A good, tailored application is the first step to convincing an employer that you have the relevant skills, experience and personal qualities required to do the job. In many sectors application forms are now the standard mode of application and have replaced the CV and cover letter.
One of the most important sections of the form is the 'personal statement' or 'further information'' as this is usually a free text section which allows you to demonstrate how you meet the job criteria.
- Check the application procedure. Is it online or paper based? Make sure you follow all the instructions clearly and don't send additional documentation unless asked.
- Research the job and the organisation thoroughly. Read any press releases, websites and general information but try to tap into your own network. Make the most of any contacts you have who can offer an 'insider' view.
- Use the job advertisement and specification as your guide. Most will provide a breakdown of essential and desirable criteria; if you meet all the essential and a good proportion of the desirable criteria then it is worth submitting an application. If there are gaps in your experience, consider how you will address these in your application.
Completing the form
- Use relevant and recent examples. Where demonstrating key competencies (e.g. communication skills, initiative) try to build your answer around a clear scenario, describing the aims/objectives, the task involved and the outcome.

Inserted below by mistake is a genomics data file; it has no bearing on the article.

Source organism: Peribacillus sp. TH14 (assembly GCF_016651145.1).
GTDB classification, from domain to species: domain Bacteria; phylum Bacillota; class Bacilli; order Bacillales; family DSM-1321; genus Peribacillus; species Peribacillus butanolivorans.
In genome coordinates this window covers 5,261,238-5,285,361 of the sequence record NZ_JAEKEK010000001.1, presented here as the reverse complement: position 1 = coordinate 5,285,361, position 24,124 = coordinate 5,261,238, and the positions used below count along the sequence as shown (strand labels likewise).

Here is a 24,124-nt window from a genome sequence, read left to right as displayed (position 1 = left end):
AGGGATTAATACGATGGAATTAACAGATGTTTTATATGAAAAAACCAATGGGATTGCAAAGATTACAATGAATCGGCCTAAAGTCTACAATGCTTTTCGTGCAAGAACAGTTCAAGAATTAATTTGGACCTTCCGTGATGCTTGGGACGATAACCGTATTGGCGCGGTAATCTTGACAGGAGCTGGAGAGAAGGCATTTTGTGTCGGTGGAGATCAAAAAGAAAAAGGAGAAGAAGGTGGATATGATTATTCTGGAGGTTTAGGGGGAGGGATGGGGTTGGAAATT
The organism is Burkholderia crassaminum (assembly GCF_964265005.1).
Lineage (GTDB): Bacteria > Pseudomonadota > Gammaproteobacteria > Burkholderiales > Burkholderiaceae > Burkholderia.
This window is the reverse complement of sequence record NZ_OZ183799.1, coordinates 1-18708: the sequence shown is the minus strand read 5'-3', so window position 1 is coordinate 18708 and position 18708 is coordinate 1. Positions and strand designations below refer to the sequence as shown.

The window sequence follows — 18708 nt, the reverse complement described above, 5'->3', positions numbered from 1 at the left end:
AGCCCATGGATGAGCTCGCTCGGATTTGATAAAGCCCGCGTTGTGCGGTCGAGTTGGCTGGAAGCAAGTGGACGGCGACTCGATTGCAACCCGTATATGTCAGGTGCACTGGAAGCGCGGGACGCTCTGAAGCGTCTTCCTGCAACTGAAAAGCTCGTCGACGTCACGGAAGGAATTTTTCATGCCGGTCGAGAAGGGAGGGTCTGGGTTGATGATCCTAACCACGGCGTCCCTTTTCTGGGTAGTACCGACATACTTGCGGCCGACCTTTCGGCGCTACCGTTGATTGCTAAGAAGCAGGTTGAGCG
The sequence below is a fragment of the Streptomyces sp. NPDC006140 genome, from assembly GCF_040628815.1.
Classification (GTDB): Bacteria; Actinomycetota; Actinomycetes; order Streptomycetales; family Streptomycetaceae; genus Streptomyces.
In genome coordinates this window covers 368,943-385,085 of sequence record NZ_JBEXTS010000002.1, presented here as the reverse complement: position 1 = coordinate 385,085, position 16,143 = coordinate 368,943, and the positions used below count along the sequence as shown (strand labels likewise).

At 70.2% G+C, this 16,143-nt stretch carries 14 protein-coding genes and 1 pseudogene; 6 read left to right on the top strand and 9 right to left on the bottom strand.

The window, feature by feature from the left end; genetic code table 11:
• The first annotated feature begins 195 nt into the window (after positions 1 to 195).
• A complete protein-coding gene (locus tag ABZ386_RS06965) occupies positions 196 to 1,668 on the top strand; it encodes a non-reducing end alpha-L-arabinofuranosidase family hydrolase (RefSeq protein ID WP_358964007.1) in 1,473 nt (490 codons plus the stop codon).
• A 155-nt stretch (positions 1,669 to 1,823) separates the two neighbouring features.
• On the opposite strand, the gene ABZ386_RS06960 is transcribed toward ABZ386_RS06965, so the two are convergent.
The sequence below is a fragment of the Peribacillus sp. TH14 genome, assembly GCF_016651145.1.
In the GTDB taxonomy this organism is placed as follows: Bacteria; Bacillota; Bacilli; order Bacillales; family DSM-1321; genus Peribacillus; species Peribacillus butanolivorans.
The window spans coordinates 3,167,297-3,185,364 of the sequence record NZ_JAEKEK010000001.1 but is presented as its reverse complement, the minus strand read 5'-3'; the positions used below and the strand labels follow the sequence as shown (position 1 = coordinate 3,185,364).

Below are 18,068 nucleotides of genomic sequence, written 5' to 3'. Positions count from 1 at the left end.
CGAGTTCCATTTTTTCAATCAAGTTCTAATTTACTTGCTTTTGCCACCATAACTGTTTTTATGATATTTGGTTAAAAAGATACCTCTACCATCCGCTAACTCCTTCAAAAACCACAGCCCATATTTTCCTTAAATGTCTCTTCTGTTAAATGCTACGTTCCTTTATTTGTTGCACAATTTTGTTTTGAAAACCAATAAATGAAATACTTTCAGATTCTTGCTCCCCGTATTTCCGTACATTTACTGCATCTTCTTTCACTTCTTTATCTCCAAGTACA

- Avoid generic answers. You need to tailor every application - avoid the temptation to 'cut and paste' as employers can easily distinguish a competent but bland application from an inspired and thoughtful one.
- If you are asked to provide a 'personal statement' then use the person and job specification as a guide to framing your answer. You could use a table to cross reference your examples with the job criteria.
- Consider your audience. If you are applying for a non research/academic post then consider the examples and language you use very carefully. The employer is not interested in hiring 'frustrated academics' - they will scour your application to assess the relevance of your skills and experience to their needs.
- Check spelling and grammar thoroughly.
Most of the principles outlined above apply to academic applications but also consider:
- Try to avoid duplication with the cover letter; the cover letter is your opportunity to really 'sell' your research and academic credentials, the application form should be used to provide a factual summary of your skills, experience and qualities related to the job and person specification.
- For academic applications it is more appropriate to write in prose style for the 'personal statement'.
- Whilst your academic experience (i.e. research, teaching & admin) is of greatest interest to the panel, they are also looking for well rounded candidates who can demonstrate a range of soft skills - communication, presentation etc - so do not neglect evidence for these in your application.
- Remember the panel will not infer anything from your application so make sure you are explicit about your experience and achievements. This applies equally to internal candidates as your application will be treated in just the same way as other candidates.